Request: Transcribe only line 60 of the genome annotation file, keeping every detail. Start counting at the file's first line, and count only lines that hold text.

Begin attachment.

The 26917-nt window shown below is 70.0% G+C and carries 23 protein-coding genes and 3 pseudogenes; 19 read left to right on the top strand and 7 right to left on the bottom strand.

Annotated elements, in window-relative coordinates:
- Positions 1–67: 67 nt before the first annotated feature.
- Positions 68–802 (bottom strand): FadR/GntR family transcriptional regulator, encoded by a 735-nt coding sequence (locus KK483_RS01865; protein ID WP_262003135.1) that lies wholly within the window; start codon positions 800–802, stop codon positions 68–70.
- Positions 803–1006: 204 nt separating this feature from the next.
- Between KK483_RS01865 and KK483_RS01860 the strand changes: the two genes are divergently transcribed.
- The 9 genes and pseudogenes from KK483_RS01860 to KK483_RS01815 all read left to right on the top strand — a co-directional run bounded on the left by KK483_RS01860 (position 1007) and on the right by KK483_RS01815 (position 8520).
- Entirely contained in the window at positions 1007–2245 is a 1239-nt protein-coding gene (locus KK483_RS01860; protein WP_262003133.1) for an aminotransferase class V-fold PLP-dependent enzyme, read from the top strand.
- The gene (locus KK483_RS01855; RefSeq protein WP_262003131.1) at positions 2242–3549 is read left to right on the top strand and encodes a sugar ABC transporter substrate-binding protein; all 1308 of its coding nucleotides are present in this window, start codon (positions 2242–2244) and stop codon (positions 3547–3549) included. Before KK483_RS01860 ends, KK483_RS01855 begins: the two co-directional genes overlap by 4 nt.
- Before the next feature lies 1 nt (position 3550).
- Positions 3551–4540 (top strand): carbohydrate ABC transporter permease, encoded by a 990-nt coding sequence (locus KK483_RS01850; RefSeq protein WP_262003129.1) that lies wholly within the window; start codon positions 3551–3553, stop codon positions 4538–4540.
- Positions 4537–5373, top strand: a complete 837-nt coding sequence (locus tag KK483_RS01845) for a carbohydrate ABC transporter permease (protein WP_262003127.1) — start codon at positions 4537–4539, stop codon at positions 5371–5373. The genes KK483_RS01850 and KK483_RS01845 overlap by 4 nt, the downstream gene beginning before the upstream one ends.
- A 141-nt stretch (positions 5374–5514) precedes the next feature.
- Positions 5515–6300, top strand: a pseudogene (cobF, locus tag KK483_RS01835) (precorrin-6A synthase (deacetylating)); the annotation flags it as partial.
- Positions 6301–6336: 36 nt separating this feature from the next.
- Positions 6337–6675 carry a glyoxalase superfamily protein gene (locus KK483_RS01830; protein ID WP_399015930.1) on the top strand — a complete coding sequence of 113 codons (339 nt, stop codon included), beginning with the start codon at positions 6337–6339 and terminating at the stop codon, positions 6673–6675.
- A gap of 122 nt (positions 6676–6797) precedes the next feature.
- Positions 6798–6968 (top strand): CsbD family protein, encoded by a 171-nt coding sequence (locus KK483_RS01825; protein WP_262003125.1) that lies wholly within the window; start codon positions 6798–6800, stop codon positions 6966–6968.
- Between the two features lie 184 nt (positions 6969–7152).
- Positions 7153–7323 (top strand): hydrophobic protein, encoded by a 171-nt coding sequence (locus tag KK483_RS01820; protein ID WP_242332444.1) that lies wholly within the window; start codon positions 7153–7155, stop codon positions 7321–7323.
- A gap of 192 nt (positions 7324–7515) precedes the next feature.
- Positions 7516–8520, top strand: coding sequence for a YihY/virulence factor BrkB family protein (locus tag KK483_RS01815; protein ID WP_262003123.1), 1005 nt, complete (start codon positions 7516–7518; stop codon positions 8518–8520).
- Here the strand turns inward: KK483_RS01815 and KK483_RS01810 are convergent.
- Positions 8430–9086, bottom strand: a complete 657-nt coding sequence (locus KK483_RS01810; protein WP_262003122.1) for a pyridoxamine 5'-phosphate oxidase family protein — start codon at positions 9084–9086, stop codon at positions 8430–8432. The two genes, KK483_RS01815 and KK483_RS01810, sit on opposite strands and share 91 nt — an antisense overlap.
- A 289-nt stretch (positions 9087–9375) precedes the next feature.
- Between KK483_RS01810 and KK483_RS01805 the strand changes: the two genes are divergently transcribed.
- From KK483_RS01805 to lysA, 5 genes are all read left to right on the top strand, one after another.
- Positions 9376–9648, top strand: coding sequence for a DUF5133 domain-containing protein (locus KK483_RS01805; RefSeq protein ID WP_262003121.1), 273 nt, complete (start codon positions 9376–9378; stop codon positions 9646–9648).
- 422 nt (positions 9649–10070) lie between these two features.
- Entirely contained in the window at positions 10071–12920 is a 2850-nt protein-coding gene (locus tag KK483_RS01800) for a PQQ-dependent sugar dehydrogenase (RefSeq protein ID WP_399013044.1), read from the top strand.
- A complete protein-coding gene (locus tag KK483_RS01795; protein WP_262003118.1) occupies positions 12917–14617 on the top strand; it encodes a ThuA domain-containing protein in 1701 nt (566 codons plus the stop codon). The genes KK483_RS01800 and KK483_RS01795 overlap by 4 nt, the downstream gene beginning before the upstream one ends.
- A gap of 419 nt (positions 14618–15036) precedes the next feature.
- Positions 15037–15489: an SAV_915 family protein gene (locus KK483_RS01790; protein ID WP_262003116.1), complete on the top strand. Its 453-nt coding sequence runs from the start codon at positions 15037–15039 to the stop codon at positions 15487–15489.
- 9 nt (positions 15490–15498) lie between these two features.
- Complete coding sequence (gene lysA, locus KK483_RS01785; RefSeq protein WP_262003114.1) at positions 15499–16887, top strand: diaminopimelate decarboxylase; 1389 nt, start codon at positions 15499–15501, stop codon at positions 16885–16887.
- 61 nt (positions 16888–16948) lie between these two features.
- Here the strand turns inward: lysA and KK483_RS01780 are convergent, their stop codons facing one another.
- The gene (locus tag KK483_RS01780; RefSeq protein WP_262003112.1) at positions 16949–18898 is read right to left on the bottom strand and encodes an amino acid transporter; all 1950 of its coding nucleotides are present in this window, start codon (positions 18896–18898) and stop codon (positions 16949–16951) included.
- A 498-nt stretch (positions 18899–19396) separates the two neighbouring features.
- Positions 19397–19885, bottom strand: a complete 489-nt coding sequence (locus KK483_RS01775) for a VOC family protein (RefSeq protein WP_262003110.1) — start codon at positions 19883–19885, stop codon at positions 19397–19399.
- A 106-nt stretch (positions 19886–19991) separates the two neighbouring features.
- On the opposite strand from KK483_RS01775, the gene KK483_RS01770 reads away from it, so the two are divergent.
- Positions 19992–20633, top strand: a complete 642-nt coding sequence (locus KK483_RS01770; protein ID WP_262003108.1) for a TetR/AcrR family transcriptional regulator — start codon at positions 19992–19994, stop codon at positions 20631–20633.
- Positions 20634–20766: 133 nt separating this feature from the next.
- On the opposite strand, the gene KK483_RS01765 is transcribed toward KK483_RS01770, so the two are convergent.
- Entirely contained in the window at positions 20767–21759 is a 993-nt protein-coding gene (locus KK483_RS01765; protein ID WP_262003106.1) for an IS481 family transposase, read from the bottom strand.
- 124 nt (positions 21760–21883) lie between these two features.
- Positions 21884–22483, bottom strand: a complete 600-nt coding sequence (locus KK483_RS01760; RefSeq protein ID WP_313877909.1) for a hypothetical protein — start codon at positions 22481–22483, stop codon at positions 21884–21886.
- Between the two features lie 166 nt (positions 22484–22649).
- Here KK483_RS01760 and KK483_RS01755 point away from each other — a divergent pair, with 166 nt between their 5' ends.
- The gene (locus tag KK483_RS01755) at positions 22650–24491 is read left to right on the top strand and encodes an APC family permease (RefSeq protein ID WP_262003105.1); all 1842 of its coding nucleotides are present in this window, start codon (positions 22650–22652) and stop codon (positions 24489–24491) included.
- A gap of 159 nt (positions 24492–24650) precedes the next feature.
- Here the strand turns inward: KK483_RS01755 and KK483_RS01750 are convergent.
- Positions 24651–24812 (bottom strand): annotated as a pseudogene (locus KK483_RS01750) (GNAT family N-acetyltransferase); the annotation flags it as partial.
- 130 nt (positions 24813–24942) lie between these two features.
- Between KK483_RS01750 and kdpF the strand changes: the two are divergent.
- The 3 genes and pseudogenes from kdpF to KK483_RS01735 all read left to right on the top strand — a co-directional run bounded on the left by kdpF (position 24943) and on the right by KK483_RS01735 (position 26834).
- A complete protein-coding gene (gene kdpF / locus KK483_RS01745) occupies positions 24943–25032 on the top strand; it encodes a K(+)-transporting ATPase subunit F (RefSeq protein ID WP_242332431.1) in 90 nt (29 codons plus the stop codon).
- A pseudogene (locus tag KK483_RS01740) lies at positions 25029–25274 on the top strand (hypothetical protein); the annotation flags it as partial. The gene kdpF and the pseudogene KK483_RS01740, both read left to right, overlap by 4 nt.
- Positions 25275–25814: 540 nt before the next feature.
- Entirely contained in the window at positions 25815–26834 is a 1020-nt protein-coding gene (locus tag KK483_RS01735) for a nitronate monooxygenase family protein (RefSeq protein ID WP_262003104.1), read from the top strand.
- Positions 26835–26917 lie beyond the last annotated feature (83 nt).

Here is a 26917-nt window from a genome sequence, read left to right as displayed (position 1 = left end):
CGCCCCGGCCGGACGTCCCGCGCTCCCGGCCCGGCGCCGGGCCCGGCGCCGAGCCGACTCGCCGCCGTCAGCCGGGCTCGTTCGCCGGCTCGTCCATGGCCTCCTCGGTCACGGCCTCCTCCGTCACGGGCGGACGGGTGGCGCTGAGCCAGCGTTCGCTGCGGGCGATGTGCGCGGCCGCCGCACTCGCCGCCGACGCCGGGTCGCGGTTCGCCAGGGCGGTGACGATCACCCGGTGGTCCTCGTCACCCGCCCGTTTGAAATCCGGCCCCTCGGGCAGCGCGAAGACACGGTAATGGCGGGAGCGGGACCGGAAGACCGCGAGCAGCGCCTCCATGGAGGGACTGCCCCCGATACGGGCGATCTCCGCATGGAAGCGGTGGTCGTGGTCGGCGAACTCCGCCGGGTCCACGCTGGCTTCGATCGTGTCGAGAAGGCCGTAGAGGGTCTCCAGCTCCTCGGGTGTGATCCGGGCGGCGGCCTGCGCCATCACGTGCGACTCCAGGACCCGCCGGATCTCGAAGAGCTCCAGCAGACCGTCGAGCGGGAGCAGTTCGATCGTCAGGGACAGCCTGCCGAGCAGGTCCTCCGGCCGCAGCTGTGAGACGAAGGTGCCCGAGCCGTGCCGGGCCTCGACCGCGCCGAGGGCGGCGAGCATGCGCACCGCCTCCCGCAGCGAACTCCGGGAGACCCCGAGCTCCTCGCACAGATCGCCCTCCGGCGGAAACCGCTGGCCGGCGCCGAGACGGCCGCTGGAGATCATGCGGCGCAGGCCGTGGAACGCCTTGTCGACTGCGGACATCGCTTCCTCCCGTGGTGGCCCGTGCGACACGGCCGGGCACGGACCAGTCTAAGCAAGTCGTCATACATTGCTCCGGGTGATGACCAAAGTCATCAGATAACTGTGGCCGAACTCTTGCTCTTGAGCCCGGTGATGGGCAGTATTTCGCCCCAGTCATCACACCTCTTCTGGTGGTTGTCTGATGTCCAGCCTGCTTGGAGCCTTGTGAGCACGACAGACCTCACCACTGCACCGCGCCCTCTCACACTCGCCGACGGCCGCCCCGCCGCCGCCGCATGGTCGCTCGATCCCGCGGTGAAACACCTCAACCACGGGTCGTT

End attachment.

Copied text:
- Positions 25275–25814: 540 nt before the next feature.